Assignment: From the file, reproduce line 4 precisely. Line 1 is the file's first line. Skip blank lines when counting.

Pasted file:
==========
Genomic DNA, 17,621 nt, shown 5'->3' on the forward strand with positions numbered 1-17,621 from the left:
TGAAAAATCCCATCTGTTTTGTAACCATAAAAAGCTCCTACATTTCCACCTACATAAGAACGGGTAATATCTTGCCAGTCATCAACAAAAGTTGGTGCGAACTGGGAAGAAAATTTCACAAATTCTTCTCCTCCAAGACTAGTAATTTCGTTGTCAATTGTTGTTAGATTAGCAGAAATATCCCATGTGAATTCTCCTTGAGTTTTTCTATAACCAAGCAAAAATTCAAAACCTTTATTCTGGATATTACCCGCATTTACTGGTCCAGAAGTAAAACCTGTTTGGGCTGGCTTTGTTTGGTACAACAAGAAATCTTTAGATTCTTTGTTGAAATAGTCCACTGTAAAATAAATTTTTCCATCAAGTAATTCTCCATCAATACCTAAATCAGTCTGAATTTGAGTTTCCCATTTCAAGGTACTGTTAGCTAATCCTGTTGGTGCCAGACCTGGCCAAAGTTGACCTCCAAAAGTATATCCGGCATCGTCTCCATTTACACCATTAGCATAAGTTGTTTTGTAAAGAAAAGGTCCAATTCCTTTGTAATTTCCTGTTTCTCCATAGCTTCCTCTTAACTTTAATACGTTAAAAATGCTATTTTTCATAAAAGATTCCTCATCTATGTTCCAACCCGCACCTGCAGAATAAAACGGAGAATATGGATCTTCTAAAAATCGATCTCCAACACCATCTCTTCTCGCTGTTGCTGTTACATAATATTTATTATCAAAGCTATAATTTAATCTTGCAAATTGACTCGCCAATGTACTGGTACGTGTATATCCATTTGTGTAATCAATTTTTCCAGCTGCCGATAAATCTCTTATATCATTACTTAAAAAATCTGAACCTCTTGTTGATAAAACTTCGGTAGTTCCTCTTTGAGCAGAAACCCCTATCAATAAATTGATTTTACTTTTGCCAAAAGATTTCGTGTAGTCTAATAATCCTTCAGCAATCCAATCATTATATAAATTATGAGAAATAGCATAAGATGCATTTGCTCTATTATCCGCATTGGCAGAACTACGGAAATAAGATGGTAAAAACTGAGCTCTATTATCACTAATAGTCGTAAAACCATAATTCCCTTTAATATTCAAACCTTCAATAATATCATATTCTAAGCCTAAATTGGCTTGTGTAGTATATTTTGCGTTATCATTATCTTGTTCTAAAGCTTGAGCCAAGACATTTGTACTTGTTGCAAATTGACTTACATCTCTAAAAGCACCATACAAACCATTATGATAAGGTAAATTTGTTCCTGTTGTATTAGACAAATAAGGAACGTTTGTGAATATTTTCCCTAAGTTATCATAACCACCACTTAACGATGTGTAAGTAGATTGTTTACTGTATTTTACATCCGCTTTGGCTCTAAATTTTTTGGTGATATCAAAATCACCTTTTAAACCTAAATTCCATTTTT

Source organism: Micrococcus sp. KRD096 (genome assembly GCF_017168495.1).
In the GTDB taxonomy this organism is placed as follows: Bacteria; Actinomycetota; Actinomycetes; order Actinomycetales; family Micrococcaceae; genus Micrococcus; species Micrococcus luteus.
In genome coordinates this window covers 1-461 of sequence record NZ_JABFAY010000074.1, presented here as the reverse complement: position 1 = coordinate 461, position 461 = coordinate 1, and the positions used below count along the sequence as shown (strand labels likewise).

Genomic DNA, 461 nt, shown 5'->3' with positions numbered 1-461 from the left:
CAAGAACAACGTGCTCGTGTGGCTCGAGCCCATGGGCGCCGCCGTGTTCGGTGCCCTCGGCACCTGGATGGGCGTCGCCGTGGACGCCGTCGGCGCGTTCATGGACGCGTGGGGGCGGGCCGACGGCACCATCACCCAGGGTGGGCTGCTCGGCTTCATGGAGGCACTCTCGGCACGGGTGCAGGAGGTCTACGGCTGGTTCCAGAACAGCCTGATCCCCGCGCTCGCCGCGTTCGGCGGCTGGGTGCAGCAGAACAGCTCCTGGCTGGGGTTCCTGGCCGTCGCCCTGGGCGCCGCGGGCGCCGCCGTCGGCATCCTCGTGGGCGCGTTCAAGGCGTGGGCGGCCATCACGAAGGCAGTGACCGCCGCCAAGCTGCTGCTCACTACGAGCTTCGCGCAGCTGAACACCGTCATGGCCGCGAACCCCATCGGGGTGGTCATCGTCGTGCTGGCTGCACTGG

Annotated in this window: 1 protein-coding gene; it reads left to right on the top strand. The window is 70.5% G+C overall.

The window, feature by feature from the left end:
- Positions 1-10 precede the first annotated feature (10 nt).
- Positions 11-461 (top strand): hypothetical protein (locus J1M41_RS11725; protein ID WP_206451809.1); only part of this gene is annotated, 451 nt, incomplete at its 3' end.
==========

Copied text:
In the GTDB taxonomy this organism is placed as follows: Bacteria; Actinomycetota; Actinomycetes; order Actinomycetales; family Micrococcaceae; genus Micrococcus; species Micrococcus luteus.